|An e-reader is a product. See also, the kindle and the nook.
They run software on a smartphone-like backend. The software is needed in order to make the epub reader read epubs. The software is an application, not a component.
The existing software requires a machine with at least 256MB of RAM and a processor running at like 1GHz.
Retail cost for a nook or a kindle is like $100-$150 USD
My software also reads epubs. It can do so with $30 worth of off-the-shelf hardware. The hardware is smaller too. You literally buy it, upload the software I wrote. Stick an SD card in it and start reading ebooks.
It requires like maybe 512kB of RAM or less, but more makes it faster. It runs on a 240MHz processor.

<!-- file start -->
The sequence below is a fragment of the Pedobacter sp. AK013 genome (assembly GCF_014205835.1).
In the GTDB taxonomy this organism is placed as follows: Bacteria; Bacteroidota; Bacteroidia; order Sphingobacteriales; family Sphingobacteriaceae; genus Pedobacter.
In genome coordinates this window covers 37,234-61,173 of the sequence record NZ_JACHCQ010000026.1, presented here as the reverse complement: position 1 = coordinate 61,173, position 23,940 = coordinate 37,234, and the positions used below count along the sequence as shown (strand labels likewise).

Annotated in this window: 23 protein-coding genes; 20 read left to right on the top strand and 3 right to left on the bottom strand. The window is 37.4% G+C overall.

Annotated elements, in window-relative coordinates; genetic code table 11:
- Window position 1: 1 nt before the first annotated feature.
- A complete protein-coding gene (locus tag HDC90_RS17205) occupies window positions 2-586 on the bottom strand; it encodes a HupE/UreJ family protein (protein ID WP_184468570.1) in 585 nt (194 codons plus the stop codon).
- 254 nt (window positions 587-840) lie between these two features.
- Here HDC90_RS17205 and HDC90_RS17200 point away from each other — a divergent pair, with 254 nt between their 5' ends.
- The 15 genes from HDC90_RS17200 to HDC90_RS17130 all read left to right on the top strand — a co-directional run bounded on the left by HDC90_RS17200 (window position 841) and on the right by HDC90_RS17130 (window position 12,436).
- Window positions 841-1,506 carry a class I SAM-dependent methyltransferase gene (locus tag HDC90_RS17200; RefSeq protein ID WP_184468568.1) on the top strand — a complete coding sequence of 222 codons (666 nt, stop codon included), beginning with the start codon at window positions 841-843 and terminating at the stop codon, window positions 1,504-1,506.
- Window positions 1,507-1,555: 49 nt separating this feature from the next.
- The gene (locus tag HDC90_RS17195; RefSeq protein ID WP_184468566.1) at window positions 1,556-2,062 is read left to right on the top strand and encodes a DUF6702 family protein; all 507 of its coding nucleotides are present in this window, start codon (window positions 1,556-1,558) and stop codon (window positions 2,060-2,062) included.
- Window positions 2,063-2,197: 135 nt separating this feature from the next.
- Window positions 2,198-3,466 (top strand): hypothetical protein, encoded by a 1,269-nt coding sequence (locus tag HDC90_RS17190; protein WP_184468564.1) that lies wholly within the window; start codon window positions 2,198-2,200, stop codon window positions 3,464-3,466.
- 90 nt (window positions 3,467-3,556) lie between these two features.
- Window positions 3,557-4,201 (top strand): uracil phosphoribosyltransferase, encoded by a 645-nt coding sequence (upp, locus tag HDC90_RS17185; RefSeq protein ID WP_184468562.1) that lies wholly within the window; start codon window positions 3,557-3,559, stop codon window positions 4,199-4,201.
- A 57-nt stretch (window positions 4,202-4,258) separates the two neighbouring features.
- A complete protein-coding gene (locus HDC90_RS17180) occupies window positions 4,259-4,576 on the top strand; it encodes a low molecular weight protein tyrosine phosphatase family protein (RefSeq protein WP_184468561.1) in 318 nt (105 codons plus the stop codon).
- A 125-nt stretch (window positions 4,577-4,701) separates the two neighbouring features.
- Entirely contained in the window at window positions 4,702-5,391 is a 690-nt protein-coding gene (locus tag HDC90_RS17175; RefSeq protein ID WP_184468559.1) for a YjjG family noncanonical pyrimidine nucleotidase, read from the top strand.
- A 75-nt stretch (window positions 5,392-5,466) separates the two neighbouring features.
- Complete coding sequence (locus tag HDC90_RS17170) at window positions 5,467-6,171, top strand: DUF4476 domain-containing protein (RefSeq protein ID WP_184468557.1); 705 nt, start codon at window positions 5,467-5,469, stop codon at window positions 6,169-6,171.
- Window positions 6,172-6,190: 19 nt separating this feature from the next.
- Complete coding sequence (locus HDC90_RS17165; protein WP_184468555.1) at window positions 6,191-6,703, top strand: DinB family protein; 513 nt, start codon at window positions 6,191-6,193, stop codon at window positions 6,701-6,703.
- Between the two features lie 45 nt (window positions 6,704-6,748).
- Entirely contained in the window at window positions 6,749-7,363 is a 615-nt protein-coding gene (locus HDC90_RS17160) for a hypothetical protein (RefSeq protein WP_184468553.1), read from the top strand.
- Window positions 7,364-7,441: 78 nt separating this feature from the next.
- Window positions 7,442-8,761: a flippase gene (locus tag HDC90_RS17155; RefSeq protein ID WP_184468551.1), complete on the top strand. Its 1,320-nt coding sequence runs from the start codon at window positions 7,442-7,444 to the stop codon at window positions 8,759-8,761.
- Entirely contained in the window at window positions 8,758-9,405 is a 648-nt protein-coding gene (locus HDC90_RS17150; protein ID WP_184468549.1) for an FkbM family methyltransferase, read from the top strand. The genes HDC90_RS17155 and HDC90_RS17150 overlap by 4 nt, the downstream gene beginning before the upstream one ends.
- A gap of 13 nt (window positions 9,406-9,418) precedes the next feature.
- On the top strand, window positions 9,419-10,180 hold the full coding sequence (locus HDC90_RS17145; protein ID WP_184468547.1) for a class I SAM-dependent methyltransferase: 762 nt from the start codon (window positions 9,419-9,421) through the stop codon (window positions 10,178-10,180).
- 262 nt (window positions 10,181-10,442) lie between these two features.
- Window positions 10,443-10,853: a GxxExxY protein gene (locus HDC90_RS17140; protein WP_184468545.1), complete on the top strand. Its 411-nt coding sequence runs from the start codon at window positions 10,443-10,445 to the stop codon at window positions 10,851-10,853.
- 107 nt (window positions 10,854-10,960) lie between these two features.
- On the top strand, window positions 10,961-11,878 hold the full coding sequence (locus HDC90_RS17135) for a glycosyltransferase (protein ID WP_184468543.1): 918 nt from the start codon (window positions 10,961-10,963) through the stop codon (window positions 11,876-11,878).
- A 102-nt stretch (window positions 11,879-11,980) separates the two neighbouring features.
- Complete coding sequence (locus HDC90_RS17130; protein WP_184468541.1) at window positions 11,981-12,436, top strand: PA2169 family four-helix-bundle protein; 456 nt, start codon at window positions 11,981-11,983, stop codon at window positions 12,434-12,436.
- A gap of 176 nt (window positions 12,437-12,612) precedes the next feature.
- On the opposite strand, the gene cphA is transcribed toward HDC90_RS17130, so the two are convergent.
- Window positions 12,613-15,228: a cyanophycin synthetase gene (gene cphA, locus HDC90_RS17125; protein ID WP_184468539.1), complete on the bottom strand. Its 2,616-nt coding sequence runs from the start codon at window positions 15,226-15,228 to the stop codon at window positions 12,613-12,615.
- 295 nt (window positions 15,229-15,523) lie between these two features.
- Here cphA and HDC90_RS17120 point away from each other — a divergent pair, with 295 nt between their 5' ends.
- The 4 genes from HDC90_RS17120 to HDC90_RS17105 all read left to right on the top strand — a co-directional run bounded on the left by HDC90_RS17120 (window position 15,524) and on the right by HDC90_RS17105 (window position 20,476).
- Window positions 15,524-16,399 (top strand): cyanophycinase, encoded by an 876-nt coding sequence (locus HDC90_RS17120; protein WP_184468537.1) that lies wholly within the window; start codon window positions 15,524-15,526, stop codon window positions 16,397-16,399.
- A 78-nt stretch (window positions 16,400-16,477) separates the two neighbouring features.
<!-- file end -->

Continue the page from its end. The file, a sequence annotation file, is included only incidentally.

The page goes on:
$30 is less $100, and certainly less than $150
Furthermore, the battery life of such a device is much longer than the more expensive variety.
So, the business case is this: One can introduce an entirely new line of ereaders for about $30, and the size of a paperback pulp novel, but much thinner.
I thought it was obvious. My bad.
Edit: Also, I *think* these readers lose money, which amazon and B&N make up on the back end by selling ebooks. The reason I think that is the cost of the hardware + screen is more than the device, so even if they got bulk discounts through massive leverage at best they might be breaking even. My device would run on hardware that would be profitable.
Real programmers use butterflies
modified 22-Jul-21 12:30pm.